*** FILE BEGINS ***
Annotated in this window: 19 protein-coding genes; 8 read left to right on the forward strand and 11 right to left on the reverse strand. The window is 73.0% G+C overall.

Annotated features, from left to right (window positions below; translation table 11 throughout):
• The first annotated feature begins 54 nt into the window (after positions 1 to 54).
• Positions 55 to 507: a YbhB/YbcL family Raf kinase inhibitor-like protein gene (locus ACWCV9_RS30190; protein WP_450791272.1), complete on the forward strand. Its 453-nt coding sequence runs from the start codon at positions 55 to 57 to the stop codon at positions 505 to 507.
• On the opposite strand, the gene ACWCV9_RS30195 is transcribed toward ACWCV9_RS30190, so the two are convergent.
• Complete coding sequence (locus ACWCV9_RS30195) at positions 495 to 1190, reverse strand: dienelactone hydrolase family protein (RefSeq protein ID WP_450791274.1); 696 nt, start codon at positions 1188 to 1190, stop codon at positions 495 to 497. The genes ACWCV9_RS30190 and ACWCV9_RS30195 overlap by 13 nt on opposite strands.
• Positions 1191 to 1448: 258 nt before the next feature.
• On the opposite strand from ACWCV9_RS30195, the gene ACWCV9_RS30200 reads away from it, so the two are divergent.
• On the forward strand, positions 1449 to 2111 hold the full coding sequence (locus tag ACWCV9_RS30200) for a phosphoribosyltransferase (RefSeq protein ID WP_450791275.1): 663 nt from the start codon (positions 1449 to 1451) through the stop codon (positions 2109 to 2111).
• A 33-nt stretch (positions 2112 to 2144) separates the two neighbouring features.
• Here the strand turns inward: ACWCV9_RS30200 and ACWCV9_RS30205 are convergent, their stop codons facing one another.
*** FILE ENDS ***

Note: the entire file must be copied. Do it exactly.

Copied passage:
Annotated in this window: 19 protein-coding genes; 8 read left to right on the forward strand and 11 right to left on the reverse strand. The window is 73.0% G+C overall.

Annotated features, from left to right (window positions below; translation table 11 throughout):
• The first annotated feature begins 54 nt into the window (after positions 1 to 54).
• Positions 55 to 507: a YbhB/YbcL family Raf kinase inhibitor-like protein gene (locus ACWCV9_RS30190; protein WP_450791272.1), complete on the forward strand. Its 453-nt coding sequence runs from the start codon at positions 55 to 57 to the stop codon at positions 505 to 507.
• On the opposite strand, the gene ACWCV9_RS30195 is transcribed toward ACWCV9_RS30190, so the two are convergent.
• Complete coding sequence (locus ACWCV9_RS30195) at positions 495 to 1190, reverse strand: dienelactone hydrolase family protein (RefSeq protein ID WP_450791274.1); 696 nt, start codon at positions 1188 to 1190, stop codon at positions 495 to 497. The genes ACWCV9_RS30190 and ACWCV9_RS30195 overlap by 13 nt on opposite strands.
• Positions 1191 to 1448: 258 nt before the next feature.
• On the opposite strand from ACWCV9_RS30195, the gene ACWCV9_RS30200 reads away from it, so the two are divergent.
• On the forward strand, positions 1449 to 2111 hold the full coding sequence (locus tag ACWCV9_RS30200) for a phosphoribosyltransferase (RefSeq protein ID WP_450791275.1): 663 nt from the start codon (positions 1449 to 1451) through the stop codon (positions 2109 to 2111).
• A 33-nt stretch (positions 2112 to 2144) separates the two neighbouring features.
• Here the strand turns inward: ACWCV9_RS30200 and ACWCV9_RS30205 are convergent, their stop codons facing one another.